Monday, April 13, 2015

There's A Story Behind Every Story

"Beside Herself," by KC is one of the Homefront paintings
featured True and Constant Friends

I am forever fascinated with how events in life unfold. We just don't know the outcome of any given interaction, or how many people's lives will be harmed or helped.

Two years ago, on a Friday night, Jason and I went out for a bite to eat at a neighborhood restaurant called The Little Donkey. The place had recently opened and it was packed. After the cheerful seating hostess informed us of our wait time (45 minutes) we elbowed our way to an already very crowded bar to order drinks and bide our time. But before we could get the bartender's attention, J's phone vibrated and he stepped outside to take a call from the hospital where he just ended a shift.

At the time, I was holding down a full-time gig as editor for a group of monthly community magazines. By editor I mean I was a one man band. I was exhausted by the relentless churn of content. That night, I had fully intended to relax and take the night off from my reporter/community liaison/editor/art director responsibilities. I wanted a Corona and some queso fundido and a mountain of tortilla chips. But when the bartender brought me my beer, my plan was foiled.

"Have a seat next to my two favorite ladies!" said the bartender, pointing to one lone bar stool next to two older ladies who were already enjoying their margaritas and fish tacos. "Meet Thelma and Louise!"

We all laughed and I sat down. What else could I do? In quick order "Louise" asked me what I did for a living, and when I told her, she said, "You should interview Ann (Thelma) she's got a great story!"

Oh, lord, I thought, here it goes. Everyone has a story! Great. Believe me, as a community editor, I had heard some really awful "great" stories.

As it turned out, Ann did have a great story. One of the best I've heard. Ann, age 70, started an art therapy program for Birmingham's homeless community at a downtown church. She then helped the artists sell their work to create an income. She invited me to come down to Church of Reconciler to check it out.

So much for my night off. I knew a great story when I heard one. It was a story of redemption and of second chances. It was all about the underdoggiest of underdogs (the homeless), and I have always a sucker for the underdog.

We chatted for the rest of the evening and a few weeks later, I had a feature story written and photos for the cover of the April magazine.

I went out for a beer and tacos ... made a friend and wrote a story. And that sounds like a pretty good deal and enough of a story behind the story to suffice, but there's more.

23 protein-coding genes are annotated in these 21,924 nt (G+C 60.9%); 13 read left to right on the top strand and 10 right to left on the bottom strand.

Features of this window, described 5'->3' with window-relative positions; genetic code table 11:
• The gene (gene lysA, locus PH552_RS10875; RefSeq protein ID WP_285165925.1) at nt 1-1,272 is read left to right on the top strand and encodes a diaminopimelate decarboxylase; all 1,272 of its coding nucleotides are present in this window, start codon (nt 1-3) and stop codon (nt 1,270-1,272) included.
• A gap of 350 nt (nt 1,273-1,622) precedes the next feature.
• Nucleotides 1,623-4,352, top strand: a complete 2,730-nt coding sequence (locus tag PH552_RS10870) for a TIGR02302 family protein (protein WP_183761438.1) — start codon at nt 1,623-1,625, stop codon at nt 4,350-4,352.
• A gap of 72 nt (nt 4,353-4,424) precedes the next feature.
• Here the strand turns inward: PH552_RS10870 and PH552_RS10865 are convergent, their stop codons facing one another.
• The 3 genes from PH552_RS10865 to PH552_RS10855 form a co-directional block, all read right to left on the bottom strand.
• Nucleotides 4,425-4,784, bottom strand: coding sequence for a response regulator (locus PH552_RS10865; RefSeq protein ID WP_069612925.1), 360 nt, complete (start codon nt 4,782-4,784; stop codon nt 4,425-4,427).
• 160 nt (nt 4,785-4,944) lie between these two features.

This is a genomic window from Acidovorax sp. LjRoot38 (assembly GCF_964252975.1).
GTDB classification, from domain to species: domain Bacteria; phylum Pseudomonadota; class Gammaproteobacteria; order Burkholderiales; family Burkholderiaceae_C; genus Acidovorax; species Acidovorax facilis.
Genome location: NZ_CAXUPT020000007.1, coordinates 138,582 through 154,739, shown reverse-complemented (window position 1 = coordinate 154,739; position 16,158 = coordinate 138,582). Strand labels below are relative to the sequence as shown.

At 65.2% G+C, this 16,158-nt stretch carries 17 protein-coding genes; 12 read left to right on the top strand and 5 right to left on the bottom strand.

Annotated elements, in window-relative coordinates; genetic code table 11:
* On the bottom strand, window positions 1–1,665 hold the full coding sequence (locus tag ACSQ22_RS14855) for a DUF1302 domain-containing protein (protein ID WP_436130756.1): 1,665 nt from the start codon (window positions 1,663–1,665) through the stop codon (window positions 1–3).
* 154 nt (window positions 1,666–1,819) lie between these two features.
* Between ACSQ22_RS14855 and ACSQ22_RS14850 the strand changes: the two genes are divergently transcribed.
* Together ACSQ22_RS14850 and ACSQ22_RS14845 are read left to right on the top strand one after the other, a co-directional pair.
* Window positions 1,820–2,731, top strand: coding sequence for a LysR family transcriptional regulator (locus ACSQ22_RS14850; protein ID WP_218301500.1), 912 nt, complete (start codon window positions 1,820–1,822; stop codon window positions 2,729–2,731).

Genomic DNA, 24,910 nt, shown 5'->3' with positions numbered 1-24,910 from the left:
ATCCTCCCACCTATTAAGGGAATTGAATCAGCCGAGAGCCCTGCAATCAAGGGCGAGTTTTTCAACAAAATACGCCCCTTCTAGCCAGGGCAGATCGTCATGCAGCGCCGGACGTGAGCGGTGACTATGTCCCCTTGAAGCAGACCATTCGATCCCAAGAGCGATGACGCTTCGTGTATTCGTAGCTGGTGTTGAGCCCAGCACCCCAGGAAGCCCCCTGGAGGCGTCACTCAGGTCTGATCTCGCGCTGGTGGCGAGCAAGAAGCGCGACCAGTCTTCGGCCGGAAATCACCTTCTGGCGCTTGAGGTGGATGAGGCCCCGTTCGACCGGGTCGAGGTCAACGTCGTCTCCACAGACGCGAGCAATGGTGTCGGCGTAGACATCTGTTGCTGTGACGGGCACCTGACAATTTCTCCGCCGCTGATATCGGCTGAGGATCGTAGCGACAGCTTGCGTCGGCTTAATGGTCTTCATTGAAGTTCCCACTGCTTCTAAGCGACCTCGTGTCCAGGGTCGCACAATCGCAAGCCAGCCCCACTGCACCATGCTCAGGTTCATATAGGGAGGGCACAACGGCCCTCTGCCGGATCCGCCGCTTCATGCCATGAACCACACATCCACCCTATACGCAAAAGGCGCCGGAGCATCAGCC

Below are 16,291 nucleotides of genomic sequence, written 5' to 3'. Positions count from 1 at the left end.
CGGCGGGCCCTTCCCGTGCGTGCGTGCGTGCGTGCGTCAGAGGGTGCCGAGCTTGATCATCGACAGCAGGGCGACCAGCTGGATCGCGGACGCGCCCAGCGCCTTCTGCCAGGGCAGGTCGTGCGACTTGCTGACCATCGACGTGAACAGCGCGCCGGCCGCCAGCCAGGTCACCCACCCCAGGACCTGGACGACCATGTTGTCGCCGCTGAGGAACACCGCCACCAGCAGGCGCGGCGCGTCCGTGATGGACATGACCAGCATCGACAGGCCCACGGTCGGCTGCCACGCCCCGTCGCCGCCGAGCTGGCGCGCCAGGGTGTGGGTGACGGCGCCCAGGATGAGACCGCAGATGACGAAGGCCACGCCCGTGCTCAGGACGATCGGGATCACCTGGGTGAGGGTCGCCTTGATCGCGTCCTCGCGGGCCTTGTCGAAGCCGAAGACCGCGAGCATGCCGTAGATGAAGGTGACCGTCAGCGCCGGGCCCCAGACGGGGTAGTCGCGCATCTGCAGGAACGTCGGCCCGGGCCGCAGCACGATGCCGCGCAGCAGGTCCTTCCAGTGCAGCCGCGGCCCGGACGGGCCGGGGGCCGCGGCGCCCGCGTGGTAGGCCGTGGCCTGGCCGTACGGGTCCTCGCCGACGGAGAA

A year ago in April, I pulled jury duty for the first time in my American life. While I cooled my heels in the jury waiting room, Kelley Paul's name appeared on my phone. Kelley's book proposal had been recently been accepted by Hachette Publishing and she was working feverishly to meet the impending deadlines. At Kelley's request, our five college friends and I had all contributed stories to the book about our mothers and grandmothers. The book was to be a tribute to our friendship and to the powerful women who shaped our lives. Of course, I liked the sense of karma of it all.

"I need your advice on artwork for the book,"Kelley said. "I know you know people in that world and I wondered if you might have some idea of who I could contact."

As it turns out the publisher required Kelley to supply not just the stories for the book, but all of the content, including the art. She wanted to include paintings of a feminine nature. She needed a dozen pieces — and she had to pay for them. Original artwork does not come cheap — typically.

I contemplated options. I called a gallery owner and pitched the idea of including her artists in my friend's book. "It will be great exposure," I told her. But that idea didn't fly. For one thing, not many artists have a body of work just sitting around and if they did, they —working artists anyway — would require full buy-out for the rights to publish their work. That would costs thousands.

The solution popped into my head. I googled, "homeless women artwork," and found Homefront Artspace. Within a few minutes of looking at the samples of the paintings and drawings I knew I'd found the right art source for Kelley's book. Even if these paintings had not been created by women who have sought refuge at Homefront due to domestic abuse or financial hardships, the images would have been perfect for her book. And what amazing serendipity that in one stroke lives could be improved and my friend's book completed!

Now (just a year later) on Sunday night, this beautiful artwork will be on display at the National Art Club in New York. Homefront will receive the proceeds when the pieces are auctioned off during my friend's swanky book signing.

In a wild stroke of karma (cause and effect), there are women in New Jersey (who I have never met) who will benefit because I happened to sit down on a lone bar stool on a Friday night. You just never know where a story will lead ...


  1. Wonderful blog, Brigid! I actually am reading "True and Constant Friends: right now and that is how I found your blog. I'll follow you because I like your style.